Many participants expected novel staple foods to cost more than regular staple foods.
Some considered that the manufacturing process of novel foods were costly and anticipated this cost to be transferred to consumers.
Some participants expressed concerns that modest increases in cost could add up as staple foods are frequently consumed, a few felt that foods that are designed for health should be affordable to all, especially for lower-income groups or patients who are already facing increased financial burdens from medical expenses.
Most participants felt that prices of novel staple foods should not vary too far from regular staple foods, and a price increase of around 10% was generally considered reasonable.
Participants with diabetes seemed more willing to accept higher prices of novel staple foods for health benefits.
When it came to taste, some participants expected novel staple foods to be less tasty because they perceived healthy foods to be not tasty. This may hinder the uptake of novel staple foods as consumers may reject foods based on presumptions of poor taste.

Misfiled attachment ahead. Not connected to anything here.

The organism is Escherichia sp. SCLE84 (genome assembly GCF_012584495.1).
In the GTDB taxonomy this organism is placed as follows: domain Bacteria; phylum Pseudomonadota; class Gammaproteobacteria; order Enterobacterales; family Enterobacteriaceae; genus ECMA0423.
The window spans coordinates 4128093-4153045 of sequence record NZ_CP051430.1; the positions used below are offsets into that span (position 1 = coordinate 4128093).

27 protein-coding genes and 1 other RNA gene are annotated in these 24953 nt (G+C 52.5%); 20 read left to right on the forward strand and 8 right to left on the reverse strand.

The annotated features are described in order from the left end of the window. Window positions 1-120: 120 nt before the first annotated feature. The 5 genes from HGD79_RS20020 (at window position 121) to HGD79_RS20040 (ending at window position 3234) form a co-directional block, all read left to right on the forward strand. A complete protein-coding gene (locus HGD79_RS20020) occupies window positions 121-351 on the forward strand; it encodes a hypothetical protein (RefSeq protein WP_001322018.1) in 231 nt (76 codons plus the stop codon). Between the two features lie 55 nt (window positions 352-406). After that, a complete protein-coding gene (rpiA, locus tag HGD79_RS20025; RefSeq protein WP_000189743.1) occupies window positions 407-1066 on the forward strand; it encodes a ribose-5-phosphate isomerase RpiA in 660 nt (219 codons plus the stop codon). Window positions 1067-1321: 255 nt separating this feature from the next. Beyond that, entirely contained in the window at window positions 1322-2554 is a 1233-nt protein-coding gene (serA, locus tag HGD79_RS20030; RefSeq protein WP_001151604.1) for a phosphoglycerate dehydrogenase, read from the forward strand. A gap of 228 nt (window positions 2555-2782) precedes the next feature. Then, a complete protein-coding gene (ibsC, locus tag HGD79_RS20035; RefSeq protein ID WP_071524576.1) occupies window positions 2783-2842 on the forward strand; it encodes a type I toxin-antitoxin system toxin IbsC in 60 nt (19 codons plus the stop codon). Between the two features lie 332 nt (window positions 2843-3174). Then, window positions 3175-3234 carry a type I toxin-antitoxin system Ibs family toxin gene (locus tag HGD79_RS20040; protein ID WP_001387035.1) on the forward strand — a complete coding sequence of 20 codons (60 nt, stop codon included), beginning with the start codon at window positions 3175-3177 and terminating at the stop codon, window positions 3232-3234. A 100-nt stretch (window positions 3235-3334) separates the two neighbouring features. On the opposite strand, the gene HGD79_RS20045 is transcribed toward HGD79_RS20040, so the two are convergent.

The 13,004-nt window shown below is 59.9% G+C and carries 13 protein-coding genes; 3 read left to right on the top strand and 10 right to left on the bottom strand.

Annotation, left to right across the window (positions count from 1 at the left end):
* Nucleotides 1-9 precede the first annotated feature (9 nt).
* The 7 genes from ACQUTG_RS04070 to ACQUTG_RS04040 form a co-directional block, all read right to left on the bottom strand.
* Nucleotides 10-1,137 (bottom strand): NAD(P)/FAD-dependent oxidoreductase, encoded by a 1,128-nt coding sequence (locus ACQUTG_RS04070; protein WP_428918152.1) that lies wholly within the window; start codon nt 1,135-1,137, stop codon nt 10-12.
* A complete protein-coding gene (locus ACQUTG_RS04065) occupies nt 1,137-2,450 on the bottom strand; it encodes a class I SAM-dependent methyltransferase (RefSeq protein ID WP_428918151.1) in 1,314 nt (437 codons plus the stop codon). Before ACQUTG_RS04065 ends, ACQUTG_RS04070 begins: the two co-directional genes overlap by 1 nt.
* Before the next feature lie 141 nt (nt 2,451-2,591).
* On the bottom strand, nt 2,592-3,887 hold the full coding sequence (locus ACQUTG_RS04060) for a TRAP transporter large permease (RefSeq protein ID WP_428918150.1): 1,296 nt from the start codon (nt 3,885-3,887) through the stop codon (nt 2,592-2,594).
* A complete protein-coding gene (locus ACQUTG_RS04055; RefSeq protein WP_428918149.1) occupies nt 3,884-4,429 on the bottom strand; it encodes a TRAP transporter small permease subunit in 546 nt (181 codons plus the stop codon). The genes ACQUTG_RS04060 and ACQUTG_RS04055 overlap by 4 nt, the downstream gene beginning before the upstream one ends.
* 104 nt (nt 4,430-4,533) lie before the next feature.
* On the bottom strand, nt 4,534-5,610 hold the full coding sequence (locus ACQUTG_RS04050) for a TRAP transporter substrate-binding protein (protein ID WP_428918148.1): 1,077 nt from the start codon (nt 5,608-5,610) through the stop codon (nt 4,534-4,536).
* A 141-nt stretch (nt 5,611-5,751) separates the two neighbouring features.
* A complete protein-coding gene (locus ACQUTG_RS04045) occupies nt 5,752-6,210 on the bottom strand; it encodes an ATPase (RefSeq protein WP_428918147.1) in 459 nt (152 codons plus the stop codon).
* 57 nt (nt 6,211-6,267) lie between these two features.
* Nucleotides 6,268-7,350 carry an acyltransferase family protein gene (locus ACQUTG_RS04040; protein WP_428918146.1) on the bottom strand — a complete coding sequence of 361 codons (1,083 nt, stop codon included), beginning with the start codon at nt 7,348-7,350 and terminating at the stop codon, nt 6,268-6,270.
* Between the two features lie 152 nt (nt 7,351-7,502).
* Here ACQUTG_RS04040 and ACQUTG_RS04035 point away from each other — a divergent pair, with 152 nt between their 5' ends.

For some participants, health consideration was the main determinant of food choice, and they were willing to accept compromises in taste if the food also offered health benefits.
For instance, participants who had diabetes or family members with chronic diseases were generally more willing to choose healthier staple foods over regular staple foods that were tastier to avoid further health complications.
In some participants, taste consideration was often the main determinant of food choice, and they were willing to accept higher prices if the taste is good. If novel staple foods did not taste good, they were not appealing even if prices were affordable.
“Our findings support the importance of taste as a major determinant of novel staple food acceptance, but also provide another perspective from participants who were willing to accept taste compromises for health benefits.”
Trust in novel staple foods
With regards to trust in novel staple foods, participants were largely influenced by the science, food industry and authorities in ensuring food safety and relaying accurate information.
In general, the food industry was viewed with suspicion, while government endorsed products were regarded as trustworthy.